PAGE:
Child Tax Credit, Stimulus Main Reasons for Increase in Tax Refund

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Many taxpayers have extra spending money this year thanks to an average tax refund that’s more than $300 higher than in 2021. If that sounds like a lot, you can thank the federal assistance programs that gave a financial boost to American households last year.

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As GOBankingRates previously reported, the average federal income tax refund as of April 8, 2022 is $3,226, compared to an average of $2,893 at the same time in 2021, according to the IRS. That’s a gain of 11.5% — even higher than the current rate of inflation. Some experts expect the average refund to decrease once all returns are processed, as late filers typically have smaller refunds or owe money.

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But this tax season could be an outlier due to the impact of expanded child tax credits (CTCs) that were put in place last year, USA Today reported. The credit for 2021 has increased from $2,000 in 2020 to $3,600 per child under six. Parents of children ages 6 to 16 also got an increase to $3,000 per child in 2021 from $2,000 the previous year. Households also received up to $3,000 for 17-year-olds in 2021.

So how does that translate into higher refunds this year?

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It all depends on whether you received a monthly CTC advance in 2021. From July to December, advance payments were sent totaling up to $250 per child aged 6-17, or $300 for each child under 6 . Households who received the advance payments can file for the remainder of the credit on their 2021 tax returns. This could lead to a refund, depending on how much you owe.

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Meanwhile, taxpayers who did not receive advance payments from the CTC can claim the full credit as a lump sum when they file their taxes, which will increase their 2022 refunds over their 2021 refunds. .

Your refund may also have been affected by the Earned Income Tax Credit (EITC), which was extended in 2021 to childless workers and extended to non-student dependents age 19 and older. Previously, the credit was limited to low-income taxpayers aged 25 to 64 with no dependents.

Some taxpayers may have gotten bigger refunds this year because of a US bailout rule that lets you use your 2019 income to calculate your EITC payment if it was more than your 2021 income. In some cases, this option will give taxpayers a larger refund, according to the IRS.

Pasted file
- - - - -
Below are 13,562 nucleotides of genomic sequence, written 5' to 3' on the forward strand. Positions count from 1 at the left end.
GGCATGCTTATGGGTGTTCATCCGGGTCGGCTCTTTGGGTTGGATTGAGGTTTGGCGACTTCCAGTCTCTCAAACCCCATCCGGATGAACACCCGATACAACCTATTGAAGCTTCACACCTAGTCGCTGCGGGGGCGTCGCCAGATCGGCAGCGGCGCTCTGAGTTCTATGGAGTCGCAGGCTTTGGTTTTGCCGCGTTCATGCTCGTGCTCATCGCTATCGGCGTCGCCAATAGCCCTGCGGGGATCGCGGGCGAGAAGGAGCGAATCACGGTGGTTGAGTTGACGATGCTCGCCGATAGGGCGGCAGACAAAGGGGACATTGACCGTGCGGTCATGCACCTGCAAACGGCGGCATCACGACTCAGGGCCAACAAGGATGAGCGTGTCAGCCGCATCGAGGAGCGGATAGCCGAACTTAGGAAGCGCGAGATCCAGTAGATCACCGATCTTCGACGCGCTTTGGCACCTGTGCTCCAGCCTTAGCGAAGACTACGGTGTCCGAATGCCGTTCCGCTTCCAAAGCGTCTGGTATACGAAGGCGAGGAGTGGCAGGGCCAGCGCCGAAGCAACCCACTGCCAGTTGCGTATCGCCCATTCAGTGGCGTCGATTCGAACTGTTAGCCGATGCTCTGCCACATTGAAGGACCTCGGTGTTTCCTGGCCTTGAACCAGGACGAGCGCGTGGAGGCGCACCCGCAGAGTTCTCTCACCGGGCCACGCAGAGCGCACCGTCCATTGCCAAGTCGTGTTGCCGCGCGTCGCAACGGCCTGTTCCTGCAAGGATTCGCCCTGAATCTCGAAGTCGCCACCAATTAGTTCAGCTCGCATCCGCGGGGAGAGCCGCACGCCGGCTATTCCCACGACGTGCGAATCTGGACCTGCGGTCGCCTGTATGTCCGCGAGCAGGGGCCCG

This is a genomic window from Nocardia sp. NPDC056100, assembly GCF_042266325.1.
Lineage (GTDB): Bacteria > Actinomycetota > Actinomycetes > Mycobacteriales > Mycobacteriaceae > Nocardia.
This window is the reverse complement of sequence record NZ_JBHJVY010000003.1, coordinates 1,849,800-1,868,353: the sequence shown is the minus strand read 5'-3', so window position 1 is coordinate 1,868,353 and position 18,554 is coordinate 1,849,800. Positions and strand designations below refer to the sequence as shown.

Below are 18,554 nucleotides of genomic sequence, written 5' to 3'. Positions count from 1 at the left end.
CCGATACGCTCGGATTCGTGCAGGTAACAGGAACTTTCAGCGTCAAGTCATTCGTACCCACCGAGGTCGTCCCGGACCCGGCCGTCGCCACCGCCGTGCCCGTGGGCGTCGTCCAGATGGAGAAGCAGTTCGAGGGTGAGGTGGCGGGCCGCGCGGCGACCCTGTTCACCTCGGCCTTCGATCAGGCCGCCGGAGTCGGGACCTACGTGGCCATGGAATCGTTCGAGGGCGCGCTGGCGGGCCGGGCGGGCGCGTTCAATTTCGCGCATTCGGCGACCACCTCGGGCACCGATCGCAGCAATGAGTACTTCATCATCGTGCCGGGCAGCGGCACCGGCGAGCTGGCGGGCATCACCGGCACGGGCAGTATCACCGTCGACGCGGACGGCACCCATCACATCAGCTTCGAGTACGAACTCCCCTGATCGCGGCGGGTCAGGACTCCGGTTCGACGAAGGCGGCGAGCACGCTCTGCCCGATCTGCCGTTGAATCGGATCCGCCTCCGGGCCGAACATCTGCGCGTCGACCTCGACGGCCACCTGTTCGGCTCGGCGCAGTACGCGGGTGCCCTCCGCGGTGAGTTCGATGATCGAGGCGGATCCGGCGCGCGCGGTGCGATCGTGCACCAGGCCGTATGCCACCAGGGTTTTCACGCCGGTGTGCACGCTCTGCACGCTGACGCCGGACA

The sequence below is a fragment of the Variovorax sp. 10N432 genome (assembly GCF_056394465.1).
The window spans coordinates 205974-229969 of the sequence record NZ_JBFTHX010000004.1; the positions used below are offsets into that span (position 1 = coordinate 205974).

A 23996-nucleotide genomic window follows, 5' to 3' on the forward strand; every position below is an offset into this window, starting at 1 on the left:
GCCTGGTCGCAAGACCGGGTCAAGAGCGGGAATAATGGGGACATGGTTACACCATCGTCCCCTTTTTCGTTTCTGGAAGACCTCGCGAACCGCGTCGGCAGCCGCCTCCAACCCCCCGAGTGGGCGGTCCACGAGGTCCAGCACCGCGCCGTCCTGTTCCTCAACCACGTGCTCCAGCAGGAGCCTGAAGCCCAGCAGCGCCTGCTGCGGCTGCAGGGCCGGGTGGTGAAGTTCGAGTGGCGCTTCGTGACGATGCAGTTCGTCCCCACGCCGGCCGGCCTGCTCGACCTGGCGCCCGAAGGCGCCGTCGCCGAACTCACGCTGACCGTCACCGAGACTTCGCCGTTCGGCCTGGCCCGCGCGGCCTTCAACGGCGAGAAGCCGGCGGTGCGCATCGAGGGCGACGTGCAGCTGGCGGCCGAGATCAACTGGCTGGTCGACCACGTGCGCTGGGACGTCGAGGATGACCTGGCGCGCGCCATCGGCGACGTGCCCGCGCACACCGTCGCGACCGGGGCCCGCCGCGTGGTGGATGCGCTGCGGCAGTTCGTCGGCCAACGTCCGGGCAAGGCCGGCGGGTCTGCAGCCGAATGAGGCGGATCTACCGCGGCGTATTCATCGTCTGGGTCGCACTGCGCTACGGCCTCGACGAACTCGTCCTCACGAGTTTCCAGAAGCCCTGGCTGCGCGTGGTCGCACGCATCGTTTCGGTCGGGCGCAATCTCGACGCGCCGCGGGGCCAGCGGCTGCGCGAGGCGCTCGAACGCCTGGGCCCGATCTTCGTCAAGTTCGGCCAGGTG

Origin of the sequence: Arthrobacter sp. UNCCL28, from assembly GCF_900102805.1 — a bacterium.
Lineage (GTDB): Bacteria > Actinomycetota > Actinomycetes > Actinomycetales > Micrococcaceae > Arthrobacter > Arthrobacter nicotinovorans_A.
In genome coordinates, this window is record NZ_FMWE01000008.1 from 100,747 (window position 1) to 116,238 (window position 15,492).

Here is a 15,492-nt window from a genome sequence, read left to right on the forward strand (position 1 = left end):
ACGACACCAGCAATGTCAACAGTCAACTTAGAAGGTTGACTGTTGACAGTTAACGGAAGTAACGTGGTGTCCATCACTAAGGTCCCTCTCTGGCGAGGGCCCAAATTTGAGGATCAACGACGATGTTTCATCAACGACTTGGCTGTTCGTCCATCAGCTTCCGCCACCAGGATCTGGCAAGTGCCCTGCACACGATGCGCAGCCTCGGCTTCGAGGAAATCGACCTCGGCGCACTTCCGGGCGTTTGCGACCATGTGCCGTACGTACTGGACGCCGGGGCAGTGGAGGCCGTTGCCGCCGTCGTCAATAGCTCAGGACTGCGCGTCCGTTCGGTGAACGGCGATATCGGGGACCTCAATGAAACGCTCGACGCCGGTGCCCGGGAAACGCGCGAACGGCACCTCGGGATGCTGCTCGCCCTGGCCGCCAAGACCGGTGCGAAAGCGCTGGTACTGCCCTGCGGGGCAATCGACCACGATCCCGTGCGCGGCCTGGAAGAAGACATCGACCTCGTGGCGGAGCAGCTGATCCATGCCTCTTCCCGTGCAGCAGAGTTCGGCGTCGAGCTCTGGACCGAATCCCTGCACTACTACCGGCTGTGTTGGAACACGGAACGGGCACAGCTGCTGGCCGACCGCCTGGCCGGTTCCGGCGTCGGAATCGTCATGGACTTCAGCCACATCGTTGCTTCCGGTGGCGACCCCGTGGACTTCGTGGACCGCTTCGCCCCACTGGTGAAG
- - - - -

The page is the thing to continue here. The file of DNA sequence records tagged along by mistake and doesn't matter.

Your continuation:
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Don’t get used to bigger repayments in the future. As USA Today noted, tax refunds for 2023 will likely be lower unless Congress expands legislation to improve CTC, EITC payments, or other COVID-era relief programs.

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About the Author

Vance Cariaga is a London-based writer, editor and journalist who has previously held positions at Investor’s Business Daily, The Charlotte Business Journal and The Charlotte Observer. His work has also appeared in Charlotte Magazine, Street & Smith’s Sports Business Journal, and Business North Carolina magazine. He holds a BA in English from Appalachian State University and studied journalism at the University of South Carolina. His reporting has earned him awards from the North Carolina Press Association, Green Eyeshade Awards and AlterNet. In addition to journalism, he has worked in banking, accounting and restaurant management. A North Carolina native who also writes fiction, Vance’s short story “Saint Christopher” placed second in the 2019 Writer’s Digest short story competition. Two of her short stories appear in With One Eye on the Cows, an anthology published by Ad Hoc Fiction in 2019. Her first novel, Voodoo Hideaway, is published in 2021 by Atmosphere Press.